Tokyo Kotsu Shimbun Jan 9, 2017: 3. Print.
(Original article is written in Japanese.)
Six years have passed since I became involved in Japanese public transportation as a researcher of information technology. While route buses in small cities in Japan have been in a very severe situation due to the decrease in public transit ridership in the past several decades, with the recent development of information technology such as smartphones, the automatic vehicle location systems and applications are able to be installed a hundred times or more cheaper than it was in the past. Also, in small cities, you do not have to consider the existing systems and services which might have already been installed in big cities. All these allowed me to study at the cutting edge of technology development. My own interest has also shifted from introducing the systems and services used in the urban areas to the rural areas to improving the efficiency of public transportation using IT and searching for better transportation that is realized with IT.
The impact of IT on public transportation is not limited to my personal history. There is a big movement around the world that explores new forms of mobility with sharing vehicles utilizing smartphones and cloud computing. This is based on the trend shifting from individual car ownership to mobility services and also the movement aiming toward smart city, where infrastructure including electricity and transportation is highly controlled by information technology, efficient and environment-friendly, and where it is safe and comfortable to live. Public transportation, which had been thought to be obsolete especially in rural areas, is now being re-evaluated with its efficiency and eco-friendliness. Being put in contemporary context, public transportation is now the showcase of the latest technology.
Theodore Levitt, an American economist, says "People don't want to buy a quarter-inch drill, they want a quarter-inch hole." Putting it in practice in the mobility field, "Mobility as a Service" (MaaS) has started from Europe. You can search and compare mobility services such as railroads, buses, car sharing, bicycle sharing as well as to make reservations and payment all at once with a single smartphone application in one stroke. Users want to reach somewhere rather than want to ride on something, so the smartphone application builds and provides services that combine various means of transportation.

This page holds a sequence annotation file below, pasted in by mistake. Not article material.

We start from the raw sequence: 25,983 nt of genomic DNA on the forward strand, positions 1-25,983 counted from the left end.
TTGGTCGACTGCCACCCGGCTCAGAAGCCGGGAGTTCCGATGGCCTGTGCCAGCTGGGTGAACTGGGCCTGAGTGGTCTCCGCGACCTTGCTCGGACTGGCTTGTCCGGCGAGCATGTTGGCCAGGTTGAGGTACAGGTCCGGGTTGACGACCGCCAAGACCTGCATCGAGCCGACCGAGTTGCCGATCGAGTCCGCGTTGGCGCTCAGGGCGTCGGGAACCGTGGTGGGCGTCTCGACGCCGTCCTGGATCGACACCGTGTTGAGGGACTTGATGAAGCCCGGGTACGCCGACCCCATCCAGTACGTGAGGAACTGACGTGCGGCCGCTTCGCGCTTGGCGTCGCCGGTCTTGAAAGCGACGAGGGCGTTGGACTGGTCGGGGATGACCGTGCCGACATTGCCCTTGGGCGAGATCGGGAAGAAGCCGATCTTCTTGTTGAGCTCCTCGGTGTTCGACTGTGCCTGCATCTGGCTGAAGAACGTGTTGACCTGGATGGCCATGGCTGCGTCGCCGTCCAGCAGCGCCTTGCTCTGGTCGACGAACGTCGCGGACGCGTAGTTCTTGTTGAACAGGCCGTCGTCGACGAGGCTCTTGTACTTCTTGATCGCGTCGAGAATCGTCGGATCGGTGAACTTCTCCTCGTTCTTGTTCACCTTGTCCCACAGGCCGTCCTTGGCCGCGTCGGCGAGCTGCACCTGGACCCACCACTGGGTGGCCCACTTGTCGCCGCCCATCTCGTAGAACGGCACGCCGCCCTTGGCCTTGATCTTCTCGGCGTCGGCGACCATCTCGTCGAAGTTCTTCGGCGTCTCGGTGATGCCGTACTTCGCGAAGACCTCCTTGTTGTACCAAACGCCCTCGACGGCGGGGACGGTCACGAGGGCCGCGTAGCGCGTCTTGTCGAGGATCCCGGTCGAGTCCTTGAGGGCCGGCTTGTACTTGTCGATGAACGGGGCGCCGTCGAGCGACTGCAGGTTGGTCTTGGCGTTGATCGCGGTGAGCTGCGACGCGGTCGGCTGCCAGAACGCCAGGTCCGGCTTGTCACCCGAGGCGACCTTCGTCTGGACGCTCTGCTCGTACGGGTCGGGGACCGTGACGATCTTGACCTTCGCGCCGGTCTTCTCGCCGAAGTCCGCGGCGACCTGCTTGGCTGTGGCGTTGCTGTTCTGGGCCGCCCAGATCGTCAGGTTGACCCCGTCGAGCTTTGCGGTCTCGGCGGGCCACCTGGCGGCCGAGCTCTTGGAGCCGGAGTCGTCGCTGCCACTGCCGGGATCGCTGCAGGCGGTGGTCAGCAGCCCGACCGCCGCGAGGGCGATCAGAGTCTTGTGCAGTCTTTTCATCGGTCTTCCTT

Today, automotive manufacturers all over the world are trying to incorporate public mobility services into their business. There was a big move such as Daimler started car sharing service called car2go in 2008, and in 2016, Ford Motor Corporation being in the process of acquiring Chariot, a commuter shuttle service company in San Francisco city, and Volkswagen Group launched a new mobility services company, MOIA. Investment in ride sharing by automobile companies is also the way to explore new mobility. 2016 was the year when the future image of a private car and the future image of public transportation overlapped for the first time.
When Japanese bus and taxi operators discuss over new mobility, they tend to regard it as a threat to their business from abroad. In logistics, however, it is Japan that established a world-class high-level service such as courier services and convenience stores. Do not fuss around overseas trends; Japan should have the power to set up a new vision of public transportation that takes the lead in the world. Let’s work together for it.
Research associate, Institute of Industrial Science, The University of Tokyo. Received B.A. in Environment and Information Studies in 2002 and Ph.D. in Media and Governance in 2009 both at Keio University. Assistant Professor, Graduate School of Engineering, Tottori University from 2010 to 2013. Current position since 2013. Specialties are ubiquitous computing and spatial information technology. Currently he is interested in information technology and public transportation, and is engaged in developing smartphone apps for advanced mobility, analysis of big data in public transportation, and promotion of open data.